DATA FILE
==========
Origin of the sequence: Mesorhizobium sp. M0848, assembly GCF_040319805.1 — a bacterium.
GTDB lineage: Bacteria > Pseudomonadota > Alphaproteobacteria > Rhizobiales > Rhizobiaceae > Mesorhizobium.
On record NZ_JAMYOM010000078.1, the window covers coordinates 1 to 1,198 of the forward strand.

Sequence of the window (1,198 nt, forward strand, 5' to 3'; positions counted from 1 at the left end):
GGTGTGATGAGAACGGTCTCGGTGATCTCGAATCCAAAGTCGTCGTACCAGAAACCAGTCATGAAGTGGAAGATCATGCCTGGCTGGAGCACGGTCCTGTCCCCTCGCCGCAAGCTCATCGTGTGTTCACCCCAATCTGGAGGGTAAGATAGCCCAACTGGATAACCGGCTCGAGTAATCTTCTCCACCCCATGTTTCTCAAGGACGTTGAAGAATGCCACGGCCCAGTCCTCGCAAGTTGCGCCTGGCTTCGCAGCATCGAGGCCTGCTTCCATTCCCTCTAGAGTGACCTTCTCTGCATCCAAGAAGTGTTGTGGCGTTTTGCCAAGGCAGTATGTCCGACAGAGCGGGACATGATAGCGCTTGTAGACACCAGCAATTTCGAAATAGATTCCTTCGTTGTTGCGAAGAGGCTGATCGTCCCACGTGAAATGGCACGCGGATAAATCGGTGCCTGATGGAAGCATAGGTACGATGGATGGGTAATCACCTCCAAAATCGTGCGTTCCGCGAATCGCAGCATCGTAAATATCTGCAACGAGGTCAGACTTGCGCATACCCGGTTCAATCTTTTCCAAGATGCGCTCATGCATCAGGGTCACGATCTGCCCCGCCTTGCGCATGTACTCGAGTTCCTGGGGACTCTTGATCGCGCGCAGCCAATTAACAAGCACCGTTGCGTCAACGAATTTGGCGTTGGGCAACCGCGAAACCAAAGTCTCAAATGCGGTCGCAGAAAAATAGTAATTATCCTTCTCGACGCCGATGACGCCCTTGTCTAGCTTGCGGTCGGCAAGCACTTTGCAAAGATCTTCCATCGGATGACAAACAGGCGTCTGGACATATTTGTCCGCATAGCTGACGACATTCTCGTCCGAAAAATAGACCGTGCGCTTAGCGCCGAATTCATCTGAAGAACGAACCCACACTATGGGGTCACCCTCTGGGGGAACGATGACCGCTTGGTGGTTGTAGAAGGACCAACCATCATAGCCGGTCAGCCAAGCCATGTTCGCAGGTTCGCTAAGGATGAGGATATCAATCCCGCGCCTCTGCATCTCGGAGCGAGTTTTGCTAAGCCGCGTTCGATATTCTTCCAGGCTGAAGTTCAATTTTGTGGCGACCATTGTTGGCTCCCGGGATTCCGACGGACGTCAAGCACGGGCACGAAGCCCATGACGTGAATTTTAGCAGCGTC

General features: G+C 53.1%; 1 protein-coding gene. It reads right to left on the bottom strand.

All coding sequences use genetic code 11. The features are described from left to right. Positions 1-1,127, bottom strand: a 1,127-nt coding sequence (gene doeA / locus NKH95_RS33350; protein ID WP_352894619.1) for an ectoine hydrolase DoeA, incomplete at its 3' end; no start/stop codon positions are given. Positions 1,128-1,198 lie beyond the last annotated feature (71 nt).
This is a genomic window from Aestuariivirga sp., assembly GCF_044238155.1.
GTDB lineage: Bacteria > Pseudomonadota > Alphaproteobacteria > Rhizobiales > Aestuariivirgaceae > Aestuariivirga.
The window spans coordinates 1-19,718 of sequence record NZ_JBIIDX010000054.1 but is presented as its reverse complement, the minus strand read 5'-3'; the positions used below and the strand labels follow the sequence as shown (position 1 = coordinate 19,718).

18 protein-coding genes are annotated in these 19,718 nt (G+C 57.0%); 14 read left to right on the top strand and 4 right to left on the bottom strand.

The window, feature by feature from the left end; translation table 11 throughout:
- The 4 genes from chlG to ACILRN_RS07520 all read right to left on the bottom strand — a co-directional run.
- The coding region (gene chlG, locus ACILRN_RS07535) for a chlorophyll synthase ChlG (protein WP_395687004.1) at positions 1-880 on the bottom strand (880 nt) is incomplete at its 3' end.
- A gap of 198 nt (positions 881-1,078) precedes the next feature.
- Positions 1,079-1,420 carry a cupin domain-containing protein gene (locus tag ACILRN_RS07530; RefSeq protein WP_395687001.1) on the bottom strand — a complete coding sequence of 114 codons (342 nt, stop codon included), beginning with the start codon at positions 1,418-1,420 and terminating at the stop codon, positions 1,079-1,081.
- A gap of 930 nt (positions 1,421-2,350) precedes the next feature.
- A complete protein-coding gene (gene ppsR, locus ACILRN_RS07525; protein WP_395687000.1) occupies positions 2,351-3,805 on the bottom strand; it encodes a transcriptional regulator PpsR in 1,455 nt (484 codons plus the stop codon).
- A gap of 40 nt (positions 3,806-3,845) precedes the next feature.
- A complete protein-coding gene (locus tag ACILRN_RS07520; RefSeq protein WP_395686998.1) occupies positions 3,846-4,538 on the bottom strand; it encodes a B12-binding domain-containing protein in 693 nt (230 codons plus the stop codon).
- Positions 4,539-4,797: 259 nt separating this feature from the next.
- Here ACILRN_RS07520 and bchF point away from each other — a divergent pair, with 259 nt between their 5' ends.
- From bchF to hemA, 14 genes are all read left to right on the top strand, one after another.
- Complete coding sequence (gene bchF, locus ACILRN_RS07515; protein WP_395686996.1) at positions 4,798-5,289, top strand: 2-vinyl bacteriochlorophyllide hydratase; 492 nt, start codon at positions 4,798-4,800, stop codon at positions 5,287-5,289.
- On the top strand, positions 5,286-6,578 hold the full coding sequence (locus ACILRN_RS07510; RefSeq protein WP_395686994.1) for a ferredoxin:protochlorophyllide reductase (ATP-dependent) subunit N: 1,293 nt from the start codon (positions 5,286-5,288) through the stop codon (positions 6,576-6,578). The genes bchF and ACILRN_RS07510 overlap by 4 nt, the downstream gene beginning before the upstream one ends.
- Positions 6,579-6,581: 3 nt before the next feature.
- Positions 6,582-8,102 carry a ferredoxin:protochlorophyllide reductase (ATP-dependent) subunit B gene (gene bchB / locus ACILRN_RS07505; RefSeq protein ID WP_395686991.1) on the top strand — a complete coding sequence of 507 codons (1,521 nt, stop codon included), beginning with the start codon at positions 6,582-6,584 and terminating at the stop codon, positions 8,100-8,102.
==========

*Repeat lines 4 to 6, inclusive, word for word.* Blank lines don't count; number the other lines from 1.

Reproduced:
Sequence of the window (1,198 nt, forward strand, 5' to 3'; positions counted from 1 at the left end):
GGTGTGATGAGAACGGTCTCGGTGATCTCGAATCCAAAGTCGTCGTACCAGAAACCAGTCATGAAGTGGAAGATCATGCCTGGCTGGAGCACGGTCCTGTCCCCTCGCCGCAAGCTCATCGTGTGTTCACCCCAATCTGGAGGGTAAGATAGCCCAACTGGATAACCGGCTCGAGTAATCTTCTCCACCCCATGTTTCTCAAGGACGTTGAAGAATGCCACGGCCCAGTCCTCGCAAGTTGCGCCTGGCTTCGCAGCATCGAGGCCTGCTTCCATTCCCTCTAGAGTGACCTTCTCTGCATCCAAGAAGTGTTGTGGCGTTTTGCCAAGGCAGTATGTCCGACAGAGCGGGACATGATAGCGCTTGTAGACACCAGCAATTTCGAAATAGATTCCTTCGTTGTTGCGAAGAGGCTGATCGTCCCACGTGAAATGGCACGCGGATAAATCGGTGCCTGATGGAAGCATAGGTACGATGGATGGGTAATCACCTCCAAAATCGTGCGTTCCGCGAATCGCAGCATCGTAAATATCTGCAACGAGGTCAGACTTGCGCATACCCGGTTCAATCTTTTCCAAGATGCGCTCATGCATCAGGGTCACGATCTGCCCCGCCTTGCGCATGTACTCGAGTTCCTGGGGACTCTTGATCGCGCGCAGCCAATTAACAAGCACCGTTGCGTCAACGAATTTGGCGTTGGGCAACCGCGAAACCAAAGTCTCAAATGCGGTCGCAGAAAAATAGTAATTATCCTTCTCGACGCCGATGACGCCCTTGTCTAGCTTGCGGTCGGCAAGCACTTTGCAAAGATCTTCCATCGGATGACAAACAGGCGTCTGGACATATTTGTCCGCATAGCTGACGACATTCTCGTCCGAAAAATAGACCGTGCGCTTAGCGCCGAATTCATCTGAAGAACGAACCCACACTATGGGGTCACCCTCTGGGGGAACGATGACCGCTTGGTGGTTGTAGAAGGACCAACCATCATAGCCGGTCAGCCAAGCCATGTTCGCAGGTTCGCTAAGGATGAGGATATCAATCCCGCGCCTCTGCATCTCGGAGCGAGTTTTGCTAAGCCGCGTTCGATATTCTTCCAGGCTGAAGTTCAATTTTGTGGCGACCATTGTTGGCTCCCGGGATTCCGACGGACGTCAAGCACGGGCACGAAGCCCATGACGTGAATTTTAGCAGCGTC

General features: G+C 53.1%; 1 protein-coding gene. It reads right to left on the bottom strand.